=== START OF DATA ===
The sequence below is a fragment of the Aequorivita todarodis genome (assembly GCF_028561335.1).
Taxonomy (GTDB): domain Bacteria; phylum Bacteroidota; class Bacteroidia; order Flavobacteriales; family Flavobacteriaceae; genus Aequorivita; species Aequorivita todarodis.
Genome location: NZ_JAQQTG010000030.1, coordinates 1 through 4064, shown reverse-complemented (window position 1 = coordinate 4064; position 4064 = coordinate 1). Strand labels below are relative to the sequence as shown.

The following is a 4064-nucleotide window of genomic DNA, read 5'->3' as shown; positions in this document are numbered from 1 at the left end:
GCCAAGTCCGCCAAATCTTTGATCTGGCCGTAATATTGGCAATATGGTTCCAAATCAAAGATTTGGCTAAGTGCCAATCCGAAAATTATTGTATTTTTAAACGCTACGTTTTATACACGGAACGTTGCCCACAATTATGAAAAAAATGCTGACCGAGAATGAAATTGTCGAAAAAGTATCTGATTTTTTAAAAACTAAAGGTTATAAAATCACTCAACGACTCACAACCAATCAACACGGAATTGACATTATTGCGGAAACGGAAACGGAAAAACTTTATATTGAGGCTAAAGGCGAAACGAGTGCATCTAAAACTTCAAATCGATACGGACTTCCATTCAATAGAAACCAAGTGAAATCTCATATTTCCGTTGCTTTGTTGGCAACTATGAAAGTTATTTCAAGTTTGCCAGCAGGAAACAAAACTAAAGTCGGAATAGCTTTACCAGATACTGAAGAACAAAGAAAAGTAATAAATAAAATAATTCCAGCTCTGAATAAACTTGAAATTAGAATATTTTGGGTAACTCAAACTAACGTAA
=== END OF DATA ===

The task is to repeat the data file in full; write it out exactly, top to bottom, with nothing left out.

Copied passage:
The sequence below is a fragment of the Aequorivita todarodis genome (assembly GCF_028561335.1).
Taxonomy (GTDB): domain Bacteria; phylum Bacteroidota; class Bacteroidia; order Flavobacteriales; family Flavobacteriaceae; genus Aequorivita; species Aequorivita todarodis.
Genome location: NZ_JAQQTG010000030.1, coordinates 1 through 4064, shown reverse-complemented (window position 1 = coordinate 4064; position 4064 = coordinate 1). Strand labels below are relative to the sequence as shown.

The following is a 4064-nucleotide window of genomic DNA, read 5'->3' as shown; positions in this document are numbered from 1 at the left end:
GCCAAGTCCGCCAAATCTTTGATCTGGCCGTAATATTGGCAATATGGTTCCAAATCAAAGATTTGGCTAAGTGCCAATCCGAAAATTATTGTATTTTTAAACGCTACGTTTTATACACGGAACGTTGCCCACAATTATGAAAAAAATGCTGACCGAGAATGAAATTGTCGAAAAAGTATCTGATTTTTTAAAAACTAAAGGTTATAAAATCACTCAACGACTCACAACCAATCAACACGGAATTGACATTATTGCGGAAACGGAAACGGAAAAACTTTATATTGAGGCTAAAGGCGAAACGAGTGCATCTAAAACTTCAAATCGATACGGACTTCCATTCAATAGAAACCAAGTGAAATCTCATATTTCCGTTGCTTTGTTGGCAACTATGAAAGTTATTTCAAGTTTGCCAGCAGGAAACAAAACTAAAGTCGGAATAGCTTTACCAGATACTGAAGAACAAAGAAAAGTAATAAATAAAATAATTCCAGCTCTGAATAAACTTGAAATTAGAATATTTTGGGTAACTCAAACTAACGTAA